JN: I came away first with the great beauty of the services of the places, but also the eloquence of these people in talking about the way they worship and their love of God. The dialogue that they have is very beautiful, very poetic. And also what was very important for them was that misconception, that idea that a few thousand extremists have suddenly become—in the West, they have the impression—the rule for about 900 million worshippers. And that’s a great fear. Sheik Tantawi says his greatest fear is that—there are two kinds of people in the world: the wise and the unwise, and he’s afraid that the unwise people will actually take over in the world, and the ‘unwise’ are these terrorists. So I think there is a great fear that people, because they only think about terrorism, they will forget the beauty and the great things of Islam.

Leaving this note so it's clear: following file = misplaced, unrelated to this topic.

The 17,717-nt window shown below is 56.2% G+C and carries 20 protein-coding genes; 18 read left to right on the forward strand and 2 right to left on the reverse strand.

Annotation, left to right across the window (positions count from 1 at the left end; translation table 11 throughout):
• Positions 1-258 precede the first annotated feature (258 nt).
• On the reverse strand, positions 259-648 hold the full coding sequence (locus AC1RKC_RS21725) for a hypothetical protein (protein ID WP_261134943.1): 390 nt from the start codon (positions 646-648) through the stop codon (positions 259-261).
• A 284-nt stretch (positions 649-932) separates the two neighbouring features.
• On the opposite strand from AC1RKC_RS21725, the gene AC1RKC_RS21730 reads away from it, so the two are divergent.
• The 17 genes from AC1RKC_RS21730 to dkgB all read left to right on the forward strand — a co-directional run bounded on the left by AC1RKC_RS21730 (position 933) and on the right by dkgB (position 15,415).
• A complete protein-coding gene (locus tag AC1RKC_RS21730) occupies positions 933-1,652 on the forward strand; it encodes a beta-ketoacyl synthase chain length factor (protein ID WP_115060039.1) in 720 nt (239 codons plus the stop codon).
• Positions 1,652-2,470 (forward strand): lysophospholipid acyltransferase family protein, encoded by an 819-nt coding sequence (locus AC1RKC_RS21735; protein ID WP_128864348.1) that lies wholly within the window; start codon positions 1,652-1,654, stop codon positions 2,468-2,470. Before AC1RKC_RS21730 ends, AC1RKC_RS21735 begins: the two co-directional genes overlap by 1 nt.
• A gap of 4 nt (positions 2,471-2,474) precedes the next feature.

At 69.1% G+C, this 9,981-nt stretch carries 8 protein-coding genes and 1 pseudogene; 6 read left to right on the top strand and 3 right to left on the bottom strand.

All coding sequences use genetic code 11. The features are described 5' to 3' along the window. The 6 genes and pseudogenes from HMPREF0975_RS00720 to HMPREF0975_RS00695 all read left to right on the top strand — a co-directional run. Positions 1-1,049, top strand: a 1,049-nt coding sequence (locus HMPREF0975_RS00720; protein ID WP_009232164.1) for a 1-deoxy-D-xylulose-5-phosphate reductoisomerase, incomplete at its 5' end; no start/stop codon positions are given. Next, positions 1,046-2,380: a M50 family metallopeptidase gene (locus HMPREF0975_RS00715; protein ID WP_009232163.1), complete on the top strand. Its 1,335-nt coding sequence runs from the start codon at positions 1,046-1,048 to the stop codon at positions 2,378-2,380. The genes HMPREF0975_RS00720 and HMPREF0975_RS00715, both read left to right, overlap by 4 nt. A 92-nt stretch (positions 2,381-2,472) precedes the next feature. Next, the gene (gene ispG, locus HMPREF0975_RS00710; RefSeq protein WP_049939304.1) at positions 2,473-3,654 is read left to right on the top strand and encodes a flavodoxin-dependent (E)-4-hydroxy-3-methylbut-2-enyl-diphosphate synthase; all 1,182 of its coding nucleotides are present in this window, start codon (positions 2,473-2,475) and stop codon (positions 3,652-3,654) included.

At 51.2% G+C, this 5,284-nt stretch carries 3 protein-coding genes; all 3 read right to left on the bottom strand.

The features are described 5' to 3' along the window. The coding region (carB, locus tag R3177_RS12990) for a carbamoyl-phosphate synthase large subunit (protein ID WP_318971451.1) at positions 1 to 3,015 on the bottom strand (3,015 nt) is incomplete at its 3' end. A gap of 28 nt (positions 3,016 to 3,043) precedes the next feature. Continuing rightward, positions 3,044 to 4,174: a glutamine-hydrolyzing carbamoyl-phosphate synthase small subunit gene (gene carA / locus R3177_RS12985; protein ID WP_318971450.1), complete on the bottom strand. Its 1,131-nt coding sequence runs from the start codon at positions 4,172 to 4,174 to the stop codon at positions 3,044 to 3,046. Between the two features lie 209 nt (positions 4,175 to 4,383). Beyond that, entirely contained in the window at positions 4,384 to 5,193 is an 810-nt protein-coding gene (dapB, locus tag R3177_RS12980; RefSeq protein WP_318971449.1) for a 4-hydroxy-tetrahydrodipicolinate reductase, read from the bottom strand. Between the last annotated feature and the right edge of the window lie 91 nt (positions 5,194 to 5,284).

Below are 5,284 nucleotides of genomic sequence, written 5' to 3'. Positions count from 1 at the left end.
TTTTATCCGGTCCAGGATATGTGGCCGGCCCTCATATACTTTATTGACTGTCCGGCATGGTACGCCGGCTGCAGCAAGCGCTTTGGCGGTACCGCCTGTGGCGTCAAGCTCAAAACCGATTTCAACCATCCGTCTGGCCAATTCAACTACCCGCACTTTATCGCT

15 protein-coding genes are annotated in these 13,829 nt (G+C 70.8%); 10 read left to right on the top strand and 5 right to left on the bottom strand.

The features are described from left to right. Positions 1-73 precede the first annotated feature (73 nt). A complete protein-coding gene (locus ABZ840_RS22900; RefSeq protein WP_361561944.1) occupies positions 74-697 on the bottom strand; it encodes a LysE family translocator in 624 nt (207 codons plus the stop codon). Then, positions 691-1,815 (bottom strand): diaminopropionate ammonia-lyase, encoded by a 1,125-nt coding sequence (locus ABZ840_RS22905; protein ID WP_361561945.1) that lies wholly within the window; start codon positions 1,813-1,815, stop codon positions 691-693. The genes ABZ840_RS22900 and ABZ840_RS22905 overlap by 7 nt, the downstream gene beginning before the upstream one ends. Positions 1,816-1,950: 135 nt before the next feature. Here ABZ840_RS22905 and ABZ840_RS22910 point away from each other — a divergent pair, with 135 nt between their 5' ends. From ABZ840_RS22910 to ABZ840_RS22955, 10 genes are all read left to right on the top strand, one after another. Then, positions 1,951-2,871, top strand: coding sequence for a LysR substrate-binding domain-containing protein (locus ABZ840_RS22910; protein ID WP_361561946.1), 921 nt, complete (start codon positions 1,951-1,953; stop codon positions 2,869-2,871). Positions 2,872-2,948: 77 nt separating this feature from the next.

BH: Knowing you were at the World Trade Towers on 9/11, did the Islamic leaders talk to you at all about that?
JN: Oh yes. They were quite surprised and fascinated that here were two people who had survived these places and were actually curious and wanted to know more and wanted to see more about Islam, about their faith, and I think they welcomed us because of that—I think that was refreshing for them instead to want to know more about them instead of just judging or stereotyping.
BH: You met Pope Benedict this week?
JN: It was during his Wednesday audience with a lot of other people. But he was very nice. It was very intimidating, of course, because here you see someone who is directly responsible, in a way, for the faith of a billion people. We met him with other people but he stopped and I talked to him a little bit about the project and he was really there, he was very present. It was very nice to be able to tell him about it.